Country Report South Korea
South Korea’s banking sector remains vulnerable to external liquidity risks, although these have been reduced somewhat, and rising household debt. Supported by government measures, real GDP growth has been accelerating. Meanwhile, tensions with North Korea have eased, for now.
Strengths (+) and weaknesses (-)
(+) Well developed and diversified economy
South Korea’s economy is the 15th-largest in the World with a relatively high GDP per capita. It has a strong, diversified and internationally highly competitive industrial and manufacturing base.
(+) Strong democratic institutions
Underpinned by a mature and stable democratic system, South Korea has strong institutions. Especially the rule of law, regulatory quality and government effectiveness are solid.
(-) Export dependency
South Korea’s economy is very open (import + exports amount to 114% of GDP) and heavily dependent on exports. As a result, it is vulnerable to external shocks.
(-) Relations with North Korea
The Korean War ended in 1953 without a formal peace-treaty and the countries are thus still officially at war. As a result of highly erratic and at times aggressive behavior of North Korea, tensions flare up from time to time.
1. Banking sector risks remain, although external liquidity risk has fallen somewhat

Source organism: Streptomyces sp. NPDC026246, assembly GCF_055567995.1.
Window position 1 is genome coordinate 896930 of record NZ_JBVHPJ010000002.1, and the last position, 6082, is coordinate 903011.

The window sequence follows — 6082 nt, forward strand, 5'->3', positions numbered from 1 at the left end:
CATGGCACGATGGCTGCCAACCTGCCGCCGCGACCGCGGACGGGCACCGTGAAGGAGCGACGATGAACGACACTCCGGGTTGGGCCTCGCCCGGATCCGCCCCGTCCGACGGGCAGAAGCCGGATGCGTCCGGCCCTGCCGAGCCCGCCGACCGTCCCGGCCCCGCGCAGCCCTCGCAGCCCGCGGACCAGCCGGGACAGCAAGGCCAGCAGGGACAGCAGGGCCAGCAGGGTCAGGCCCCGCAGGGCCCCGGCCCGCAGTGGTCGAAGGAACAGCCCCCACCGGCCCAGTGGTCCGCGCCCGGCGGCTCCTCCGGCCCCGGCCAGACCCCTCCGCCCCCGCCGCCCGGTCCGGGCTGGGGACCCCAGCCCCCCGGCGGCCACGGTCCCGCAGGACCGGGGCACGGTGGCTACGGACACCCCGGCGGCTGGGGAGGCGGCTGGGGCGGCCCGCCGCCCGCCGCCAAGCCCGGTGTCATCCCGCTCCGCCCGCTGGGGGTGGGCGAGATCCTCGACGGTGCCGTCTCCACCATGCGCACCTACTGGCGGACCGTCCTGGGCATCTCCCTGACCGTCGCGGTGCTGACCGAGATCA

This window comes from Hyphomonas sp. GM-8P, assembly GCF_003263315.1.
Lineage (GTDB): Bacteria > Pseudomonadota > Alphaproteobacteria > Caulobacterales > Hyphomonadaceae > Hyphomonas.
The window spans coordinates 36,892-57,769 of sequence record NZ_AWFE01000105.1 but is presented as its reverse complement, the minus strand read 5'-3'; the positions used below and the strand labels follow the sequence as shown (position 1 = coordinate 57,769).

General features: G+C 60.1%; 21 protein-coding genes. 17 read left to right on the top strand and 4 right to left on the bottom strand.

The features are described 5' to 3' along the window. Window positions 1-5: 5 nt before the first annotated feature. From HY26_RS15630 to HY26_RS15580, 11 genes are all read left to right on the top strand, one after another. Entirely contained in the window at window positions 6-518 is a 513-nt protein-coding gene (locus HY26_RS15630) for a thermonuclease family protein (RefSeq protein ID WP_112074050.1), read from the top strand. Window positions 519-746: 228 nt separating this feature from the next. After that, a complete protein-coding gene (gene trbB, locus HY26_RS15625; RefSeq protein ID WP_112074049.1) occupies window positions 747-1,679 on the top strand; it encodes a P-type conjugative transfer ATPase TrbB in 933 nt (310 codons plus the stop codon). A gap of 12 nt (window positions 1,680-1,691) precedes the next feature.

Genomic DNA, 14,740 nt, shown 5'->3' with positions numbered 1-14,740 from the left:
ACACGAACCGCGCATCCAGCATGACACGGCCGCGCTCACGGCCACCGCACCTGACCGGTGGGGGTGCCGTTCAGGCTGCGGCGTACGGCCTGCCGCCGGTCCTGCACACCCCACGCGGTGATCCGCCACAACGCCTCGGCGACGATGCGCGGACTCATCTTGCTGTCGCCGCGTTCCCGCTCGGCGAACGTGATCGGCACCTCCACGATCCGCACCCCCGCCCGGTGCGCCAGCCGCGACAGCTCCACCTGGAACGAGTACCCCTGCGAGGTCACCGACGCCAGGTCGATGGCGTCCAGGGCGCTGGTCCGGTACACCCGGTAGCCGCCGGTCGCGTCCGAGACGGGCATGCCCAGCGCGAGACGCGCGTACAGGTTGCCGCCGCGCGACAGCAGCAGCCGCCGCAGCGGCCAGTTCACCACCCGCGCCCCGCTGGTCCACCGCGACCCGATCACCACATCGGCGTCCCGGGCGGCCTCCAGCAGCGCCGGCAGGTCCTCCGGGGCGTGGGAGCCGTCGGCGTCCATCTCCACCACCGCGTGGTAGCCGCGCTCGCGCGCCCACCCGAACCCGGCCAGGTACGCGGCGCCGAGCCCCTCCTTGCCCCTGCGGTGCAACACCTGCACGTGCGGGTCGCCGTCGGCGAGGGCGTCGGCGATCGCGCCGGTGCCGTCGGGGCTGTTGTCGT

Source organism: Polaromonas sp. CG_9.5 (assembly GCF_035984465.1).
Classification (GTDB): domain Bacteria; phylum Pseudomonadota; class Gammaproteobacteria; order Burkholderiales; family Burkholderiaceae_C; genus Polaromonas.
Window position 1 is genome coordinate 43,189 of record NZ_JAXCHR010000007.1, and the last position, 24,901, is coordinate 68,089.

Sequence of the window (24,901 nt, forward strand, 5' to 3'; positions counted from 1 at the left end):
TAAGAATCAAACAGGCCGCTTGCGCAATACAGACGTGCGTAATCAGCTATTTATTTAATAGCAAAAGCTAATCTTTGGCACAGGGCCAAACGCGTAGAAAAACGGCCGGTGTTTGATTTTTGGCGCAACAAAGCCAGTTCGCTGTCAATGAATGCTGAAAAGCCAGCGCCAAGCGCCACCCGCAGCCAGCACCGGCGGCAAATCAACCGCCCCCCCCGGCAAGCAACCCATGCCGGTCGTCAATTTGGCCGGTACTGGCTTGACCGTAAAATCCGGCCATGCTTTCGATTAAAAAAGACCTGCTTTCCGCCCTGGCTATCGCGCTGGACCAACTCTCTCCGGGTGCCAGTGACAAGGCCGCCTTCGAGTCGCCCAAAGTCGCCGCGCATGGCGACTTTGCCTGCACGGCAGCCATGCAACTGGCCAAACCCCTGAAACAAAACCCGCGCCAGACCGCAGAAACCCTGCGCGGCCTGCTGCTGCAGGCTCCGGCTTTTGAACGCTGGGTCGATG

South Korea’s banking system’s dependency on offshore funding, makes it vulnerable to external developments and adverse changes of investor sentiment towards South Korea or emerging markets in general. In the past years, this risk has been reduced compared to 2008. South Korean bank’s foreign liabilities have reduced since end-2008, with net foreign liabilities decreasing by 33% between end-2008 and end-2012 (figure 1). Moreover, the share of short-term external borrowing to total foreign debt has fallen as well and the sources of funding have been somewhat more diversified, which has lowered the dependency on funding from Europe while more funding is sourced from Asia and the US. The reduced vulnerability somewhat helped South Korea to cope with the recent global market turmoil - the result of the anticipated ending of quantitative easing measures in the US that has led to a strong outflow of capital from emerging markets. Even so, despite a 25bps cut of the Bank of Korea’s Base Rate to 2.5%, domestic interest rates came under upward pressure. This indicates that although external vulnerabilities of the banking sector have reduced, they continue to constitute an important risk. Fearing that the corporate sector would face a credit squeeze as a result of the higher interest rates, the government implemented a KRW 6.4trn (USD5.5bn) corporate bond refinancing program to lower interest rates, as it did in response to the global financial turmoil in 2008. High and rising household debt is another risk factor to the banking sector. Compared to end-2009, total household debt has increased by 25% to a record KRW 927trn. With household debt at roughly 73% of nominal GDP (2012) and expected to rise further, the situation may prove unsustainable. Moreover, falling real estate prices may aggravate the problems as declining property values could lead to mortgage repayment problems. Fixing the household debt problem will be difficult and South Korean authorities will have to carefully manage the situation.